Recent works attribute the capability of in-context learning (ICL) in large pre-trained language models to implicitly simulating and fine-tuning an internal model (e.g., linear or 2-layer MLP) during inference. However, such constructions require large memory overhead, which makes simulation of more sophisticated internal models intractable. In this work, we propose an efficient construction, Transformer in Transformer (in short, TinT), that allows a transformer to simulate and fine-tune complex models internally during inference (e.g., pre-trained language models). In particular, we introduce innovative approximation techniques that allow a TinT model with less than 2 billion parameters to simulate and fine-tune a 125 million parameter transformer model within a single forward pass. TinT accommodates many common transformer variants and its design ideas also improve the efficiency of past instantiations of simple models inside transformers. We conduct end-to-end experiments to validate the internal fine-tuning procedure of TinT on various language modeling and downstream tasks. For example, even with a limited one-step budget, we observe TinT for a OPT-125M model improves performance by 4-16% absolute on average compared to OPT-125M. These findings suggest that large pre-trained language models are capable of performing intricate subroutines. To facilitate further work, a modular and extensible codebase for TinT is included.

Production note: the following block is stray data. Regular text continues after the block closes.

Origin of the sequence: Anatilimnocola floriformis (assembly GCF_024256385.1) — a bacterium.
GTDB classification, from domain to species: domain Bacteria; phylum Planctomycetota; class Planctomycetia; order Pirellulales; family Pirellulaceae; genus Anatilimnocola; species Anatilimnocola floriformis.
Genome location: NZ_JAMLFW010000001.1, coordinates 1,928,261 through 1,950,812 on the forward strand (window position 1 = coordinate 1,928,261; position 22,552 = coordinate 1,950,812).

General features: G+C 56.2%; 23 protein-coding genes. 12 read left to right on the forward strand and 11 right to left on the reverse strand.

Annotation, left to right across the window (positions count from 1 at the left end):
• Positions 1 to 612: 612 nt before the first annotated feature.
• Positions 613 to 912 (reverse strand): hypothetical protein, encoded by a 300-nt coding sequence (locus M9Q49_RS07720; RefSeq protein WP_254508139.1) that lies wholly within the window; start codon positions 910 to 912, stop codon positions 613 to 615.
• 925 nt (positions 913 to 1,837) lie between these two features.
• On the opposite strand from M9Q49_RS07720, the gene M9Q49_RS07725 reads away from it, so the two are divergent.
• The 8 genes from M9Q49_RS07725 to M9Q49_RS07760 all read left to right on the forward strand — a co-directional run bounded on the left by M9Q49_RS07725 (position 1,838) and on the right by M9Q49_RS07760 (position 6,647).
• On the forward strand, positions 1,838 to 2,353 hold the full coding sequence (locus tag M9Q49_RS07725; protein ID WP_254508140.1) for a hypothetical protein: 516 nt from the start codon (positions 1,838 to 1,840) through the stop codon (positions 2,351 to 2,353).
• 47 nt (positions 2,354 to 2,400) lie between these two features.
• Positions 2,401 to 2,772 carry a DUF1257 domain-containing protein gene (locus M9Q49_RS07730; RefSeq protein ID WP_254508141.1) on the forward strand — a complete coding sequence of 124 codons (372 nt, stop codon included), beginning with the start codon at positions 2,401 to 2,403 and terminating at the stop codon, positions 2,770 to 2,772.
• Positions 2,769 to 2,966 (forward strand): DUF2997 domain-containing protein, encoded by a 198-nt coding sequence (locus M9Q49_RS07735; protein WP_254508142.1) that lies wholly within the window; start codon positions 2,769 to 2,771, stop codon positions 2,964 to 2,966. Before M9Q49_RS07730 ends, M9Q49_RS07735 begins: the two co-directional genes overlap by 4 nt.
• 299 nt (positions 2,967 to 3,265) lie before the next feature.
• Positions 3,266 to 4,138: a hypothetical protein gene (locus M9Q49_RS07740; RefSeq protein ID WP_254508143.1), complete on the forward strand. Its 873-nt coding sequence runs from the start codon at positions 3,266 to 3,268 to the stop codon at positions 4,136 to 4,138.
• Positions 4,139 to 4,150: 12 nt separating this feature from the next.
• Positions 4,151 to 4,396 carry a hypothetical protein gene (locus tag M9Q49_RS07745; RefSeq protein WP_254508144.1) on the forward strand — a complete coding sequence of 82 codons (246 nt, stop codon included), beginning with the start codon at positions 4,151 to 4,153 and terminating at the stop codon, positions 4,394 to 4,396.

Scaling up language models has led to unprecedented performance gains, but little is understood about how the training dynamics change as models get larger. How do language models of different sizes learn during pre-training? Why do larger language models demonstrate more desirable behaviors? In this paper, we analyze the intermediate training checkpoints of differently sized OPT models (Zhang et al.,2022)--from 125M to 175B parameters--on next-token prediction, sequence-level generation, and downstream tasks. We find that 1) at a given perplexity and independent of model sizes, a similar subset of training tokens see the most significant reduction in loss, with the rest stagnating or showing double-descent behavior; 2) early in training, all models learn to reduce the perplexity of grammatical sequences that contain hallucinations, with small models halting at this suboptimal distribution and larger ones eventually learning to assign these sequences lower probabilities; 3) perplexity is a strong predictor of in-context learning performance on 74 multiple-choice tasks from BIG-Bench, and this holds independent of the model size. Together, these results show that perplexity is more predictive of model behaviors than model size or training computation.